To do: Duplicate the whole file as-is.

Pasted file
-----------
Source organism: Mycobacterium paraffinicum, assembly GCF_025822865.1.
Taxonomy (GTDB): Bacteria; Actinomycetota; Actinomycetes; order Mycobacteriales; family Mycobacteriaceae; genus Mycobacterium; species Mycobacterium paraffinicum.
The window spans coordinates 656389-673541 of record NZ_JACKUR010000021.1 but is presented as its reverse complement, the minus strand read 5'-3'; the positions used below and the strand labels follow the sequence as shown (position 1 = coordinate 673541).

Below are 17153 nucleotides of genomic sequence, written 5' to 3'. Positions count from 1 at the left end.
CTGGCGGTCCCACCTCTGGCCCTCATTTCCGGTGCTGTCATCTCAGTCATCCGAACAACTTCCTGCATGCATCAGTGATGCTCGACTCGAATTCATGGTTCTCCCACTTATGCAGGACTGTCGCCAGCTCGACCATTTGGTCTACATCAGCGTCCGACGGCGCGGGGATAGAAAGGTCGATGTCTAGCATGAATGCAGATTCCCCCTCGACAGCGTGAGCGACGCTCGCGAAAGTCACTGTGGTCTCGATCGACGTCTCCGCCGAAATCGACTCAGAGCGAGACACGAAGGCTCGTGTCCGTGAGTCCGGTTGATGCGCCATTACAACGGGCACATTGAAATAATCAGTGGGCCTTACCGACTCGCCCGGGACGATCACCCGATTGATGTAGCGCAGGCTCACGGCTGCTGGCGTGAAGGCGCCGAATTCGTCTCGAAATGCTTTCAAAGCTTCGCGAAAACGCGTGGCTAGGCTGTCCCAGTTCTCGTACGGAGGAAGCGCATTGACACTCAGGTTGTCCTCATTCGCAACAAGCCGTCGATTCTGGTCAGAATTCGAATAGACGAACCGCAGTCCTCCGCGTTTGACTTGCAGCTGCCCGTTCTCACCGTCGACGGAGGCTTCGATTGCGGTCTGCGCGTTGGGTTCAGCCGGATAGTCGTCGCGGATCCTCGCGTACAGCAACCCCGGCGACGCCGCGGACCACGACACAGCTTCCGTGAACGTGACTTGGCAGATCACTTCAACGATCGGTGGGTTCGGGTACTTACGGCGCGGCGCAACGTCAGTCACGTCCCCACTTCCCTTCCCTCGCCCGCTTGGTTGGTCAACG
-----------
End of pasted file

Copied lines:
Source organism: Mycobacterium paraffinicum, assembly GCF_025822865.1.
Taxonomy (GTDB): Bacteria; Actinomycetota; Actinomycetes; order Mycobacteriales; family Mycobacteriaceae; genus Mycobacterium; species Mycobacterium paraffinicum.
The window spans coordinates 656389-673541 of record NZ_JACKUR010000021.1 but is presented as its reverse complement, the minus strand read 5'-3'; the positions used below and the strand labels follow the sequence as shown (position 1 = coordinate 673541).

Below are 17153 nucleotides of genomic sequence, written 5' to 3'. Positions count from 1 at the left end.
CTGGCGGTCCCACCTCTGGCCCTCATTTCCGGTGCTGTCATCTCAGTCATCCGAACAACTTCCTGCATGCATCAGTGATGCTCGACTCGAATTCATGGTTCTCCCACTTATGCAGGACTGTCGCCAGCTCGACCATTTGGTCTACATCAGCGTCCGACGGCGCGGGGATAGAAAGGTCGATGTCTAGCATGAATGCAGATTCCCCCTCGACAGCGTGAGCGACGCTCGCGAAAGTCACTGTGGTCTCGATCGACGTCTCCGCCGAAATCGACTCAGAGCGAGACACGAAGGCTCGTGTCCGTGAGTCCGGTTGATGCGCCATTACAACGGGCACATTGAAATAATCAGTGGGCCTTACCGACTCGCCCGGGACGATCACCCGATTGATGTAGCGCAGGCTCACGGCTGCTGGCGTGAAGGCGCCGAATTCGTCTCGAAATGCTTTCAAAGCTTCGCGAAAACGCGTGGCTAGGCTGTCCCAGTTCTCGTACGGAGGAAGCGCATTGACACTCAGGTTGTCCTCATTCGCAACAAGCCGTCGATTCTGGTCAGAATTCGAATAGACGAACCGCAGTCCTCCGCGTTTGACTTGCAGCTGCCCGTTCTCACCGTCGACGGAGGCTTCGATTGCGGTCTGCGCGTTGGGTTCAGCCGGATAGTCGTCGCGGATCCTCGCGTACAGCAACCCCGGCGACGCCGCGGACCACGACACAGCTTCCGTGAACGTGACTTGGCAGATCACTTCAACGATCGGTGGGTTCGGGTACTTACGGCGCGGCGCAACGTCAGTCACGTCCCCACTTCCCTTCCCTCGCCCGCTTGGTTGGTCAACG